Performance of alternative measures to body mass index in the assessment of moderate and severe under-nutrition among acutely unwell patients hospitalized in a TB ward in the Philippines: A cross-sectional study.

08:00 EDT 16th May 2019 | BioPortfolio

Summary of "Performance of alternative measures to body mass index in the assessment of moderate and severe under-nutrition among acutely unwell patients hospitalized in a TB ward in the Philippines: A cross-sectional study."

Body mass index (BMI) kg/m2 is a key screening tool for under-nutrition in adults, but difficult to obtain in immobile or unwell patients, particuarly in low resource settings, due to inability to accurately measure both weight and height. Mid-upper arm circumference (MUAC) is used to assess under-nutrition in children under 5 years but no standardised cut-off values exist for adults. In a cohort of adult Filipino patients admitted to a tuberculosis ward we assessed (i) cut-offs for MUAC to predict moderate under-nutrition (BMI <17kg/m2), (ii) the performance of limb lengths to predict height and; (iii) associations of body fat percentage from skinfolds and hand grip-strength with BMI. In 303 patients with MUAC and BMI at admission, aged 18-80 years (mean = 45.5,
14.8), BMI ranged from 11.2-30.6 kg/m2 and 141 (46.5%) had BMI <17.0 kg/m2. Using receiver operator curves, MUAC cut-offs were identified as <20.5cm for males (sensitivity: 89%, specificity: 84%) and <18.5cm for females (sensitivity: 91%, specificity: 89%), for BMI<17.0 kg/m2. Using published equations, knee height had the lowest mean difference between predicted and measured heights compared to ulnar or demi-span: (-0.98 cm, 95%
-1.51/-0.44). Both grip-strength and body fat percentage were positively associated with BMI, in separate linear regression models with exposure-age-sex interactions (adjusted-R-squared values: 0.15, 0.66, respectively). MUAC can predict moderate acute under-nutrition with high positive predictive value. Further research is required to determine the performance of alternative measures to BMI to predict mortality or adverse outcomes in acutely unwell patients.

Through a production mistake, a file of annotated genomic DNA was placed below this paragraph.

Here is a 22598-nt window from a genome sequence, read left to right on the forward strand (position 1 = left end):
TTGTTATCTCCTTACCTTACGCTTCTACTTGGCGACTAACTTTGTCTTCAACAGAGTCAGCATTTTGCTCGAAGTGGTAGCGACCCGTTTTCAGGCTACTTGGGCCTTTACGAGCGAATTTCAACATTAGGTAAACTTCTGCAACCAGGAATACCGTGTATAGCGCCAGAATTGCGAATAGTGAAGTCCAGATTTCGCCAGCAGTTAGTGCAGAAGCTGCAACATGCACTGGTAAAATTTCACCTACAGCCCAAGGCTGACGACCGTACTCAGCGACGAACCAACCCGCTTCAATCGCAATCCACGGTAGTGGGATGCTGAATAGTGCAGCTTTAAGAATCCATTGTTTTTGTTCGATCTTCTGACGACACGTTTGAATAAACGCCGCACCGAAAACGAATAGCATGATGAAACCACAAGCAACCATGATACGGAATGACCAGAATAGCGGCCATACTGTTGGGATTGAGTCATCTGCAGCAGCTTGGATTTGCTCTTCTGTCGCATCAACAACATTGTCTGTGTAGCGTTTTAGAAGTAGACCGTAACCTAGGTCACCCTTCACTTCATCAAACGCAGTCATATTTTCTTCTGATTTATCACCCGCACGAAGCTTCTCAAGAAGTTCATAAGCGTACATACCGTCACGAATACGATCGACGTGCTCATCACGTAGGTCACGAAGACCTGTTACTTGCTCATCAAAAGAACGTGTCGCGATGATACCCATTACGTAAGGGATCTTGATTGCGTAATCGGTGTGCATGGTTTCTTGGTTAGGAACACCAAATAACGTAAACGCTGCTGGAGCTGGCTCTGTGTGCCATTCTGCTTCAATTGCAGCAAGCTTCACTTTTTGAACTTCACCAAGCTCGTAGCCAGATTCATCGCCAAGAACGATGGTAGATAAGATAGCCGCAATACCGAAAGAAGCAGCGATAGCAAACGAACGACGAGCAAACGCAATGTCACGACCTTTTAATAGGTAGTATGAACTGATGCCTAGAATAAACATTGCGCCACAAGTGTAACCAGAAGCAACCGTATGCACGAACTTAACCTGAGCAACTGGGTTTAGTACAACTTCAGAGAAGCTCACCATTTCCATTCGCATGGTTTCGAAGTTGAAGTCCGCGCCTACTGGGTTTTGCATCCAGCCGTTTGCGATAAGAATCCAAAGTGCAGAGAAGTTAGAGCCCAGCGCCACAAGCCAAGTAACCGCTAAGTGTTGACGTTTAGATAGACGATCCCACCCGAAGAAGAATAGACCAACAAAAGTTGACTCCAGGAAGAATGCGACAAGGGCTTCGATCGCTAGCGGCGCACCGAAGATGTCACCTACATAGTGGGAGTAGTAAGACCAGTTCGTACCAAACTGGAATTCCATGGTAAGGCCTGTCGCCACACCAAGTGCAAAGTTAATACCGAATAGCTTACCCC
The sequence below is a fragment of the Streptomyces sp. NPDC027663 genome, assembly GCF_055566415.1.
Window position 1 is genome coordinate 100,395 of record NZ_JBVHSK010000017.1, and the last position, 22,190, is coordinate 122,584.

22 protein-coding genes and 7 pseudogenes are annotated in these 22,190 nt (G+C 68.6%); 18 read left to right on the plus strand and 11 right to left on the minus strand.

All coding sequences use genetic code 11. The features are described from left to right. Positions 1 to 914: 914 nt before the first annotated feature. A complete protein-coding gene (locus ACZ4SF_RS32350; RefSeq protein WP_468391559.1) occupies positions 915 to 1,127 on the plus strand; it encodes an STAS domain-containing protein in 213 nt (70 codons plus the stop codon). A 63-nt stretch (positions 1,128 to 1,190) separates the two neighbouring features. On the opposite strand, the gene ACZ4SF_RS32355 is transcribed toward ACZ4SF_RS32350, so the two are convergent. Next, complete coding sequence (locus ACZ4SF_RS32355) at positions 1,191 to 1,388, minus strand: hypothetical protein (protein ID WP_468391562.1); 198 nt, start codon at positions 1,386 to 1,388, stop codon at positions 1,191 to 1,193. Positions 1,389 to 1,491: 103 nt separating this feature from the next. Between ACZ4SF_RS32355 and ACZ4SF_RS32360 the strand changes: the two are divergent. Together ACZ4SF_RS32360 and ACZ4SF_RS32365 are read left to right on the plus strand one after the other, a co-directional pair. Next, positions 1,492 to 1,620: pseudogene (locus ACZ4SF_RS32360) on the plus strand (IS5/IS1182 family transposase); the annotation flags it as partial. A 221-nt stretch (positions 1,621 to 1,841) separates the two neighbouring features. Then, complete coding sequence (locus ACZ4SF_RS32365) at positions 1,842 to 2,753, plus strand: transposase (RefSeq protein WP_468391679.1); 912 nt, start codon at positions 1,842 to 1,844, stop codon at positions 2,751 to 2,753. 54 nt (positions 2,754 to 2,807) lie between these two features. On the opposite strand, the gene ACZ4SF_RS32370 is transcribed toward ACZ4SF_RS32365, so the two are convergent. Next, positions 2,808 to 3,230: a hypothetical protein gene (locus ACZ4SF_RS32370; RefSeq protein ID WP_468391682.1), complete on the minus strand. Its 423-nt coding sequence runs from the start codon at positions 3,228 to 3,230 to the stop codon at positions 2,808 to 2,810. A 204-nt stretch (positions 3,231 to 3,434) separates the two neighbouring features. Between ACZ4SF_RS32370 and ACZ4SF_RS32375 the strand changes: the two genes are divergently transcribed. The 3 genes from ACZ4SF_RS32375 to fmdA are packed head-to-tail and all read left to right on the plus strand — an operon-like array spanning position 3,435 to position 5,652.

Journal Details

This article was published in the following journal.

Name: PloS one
ISSN: 1932-6203
Pages: e0215968


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Medical and Biotech [MESH] Definitions

BODY MASS INDEX in children (ages 2-12) and in adolescents (ages 13-18) that is grossly above the recommended cut-off for a specific age and sex. For infants less than 2 years of age, obesity is determined based on standard weight-for-length percentile measures.

A state of insufficient flesh on the body usually defined as having a body weight less than skeletal and physical standards. Depending on age, sex, and genetic background, a BODY MASS INDEX of less than 18.5 is considered as underweight.

An indicator of body density as determined by the relationship of BODY WEIGHT to BODY HEIGHT. BMI=weight (kg)/height squared (m2). BMI correlates with body fat (ADIPOSE TISSUE). Their relationship varies with age and gender. For adults, BMI falls into these categories: below 18.5 (underweight); 18.5-24.9 (normal); 25.0-29.9 (overweight); 30.0 and above (obese). (National Center for Health Statistics, Centers for Disease Control and Prevention)

A status with BODY WEIGHT that is above certain standard of acceptable or desirable weight. In the scale of BODY MASS INDEX, overweight is defined as having a BMI of 25.0-29.9 kg/m2. Overweight may or may not be due to increases in body fat (ADIPOSE TISSUE), hence overweight does not equal "over fat".

A status with BODY WEIGHT that is grossly above the acceptable or desirable weight, usually due to accumulation of excess FATS in the body. The standards may vary with age, sex, genetic or cultural background. In the BODY MASS INDEX, a BMI greater than 30.0 kg/m2 is considered obese, and a BMI greater than 40.0 kg/m2 is considered morbidly obese (MORBID OBESITY).

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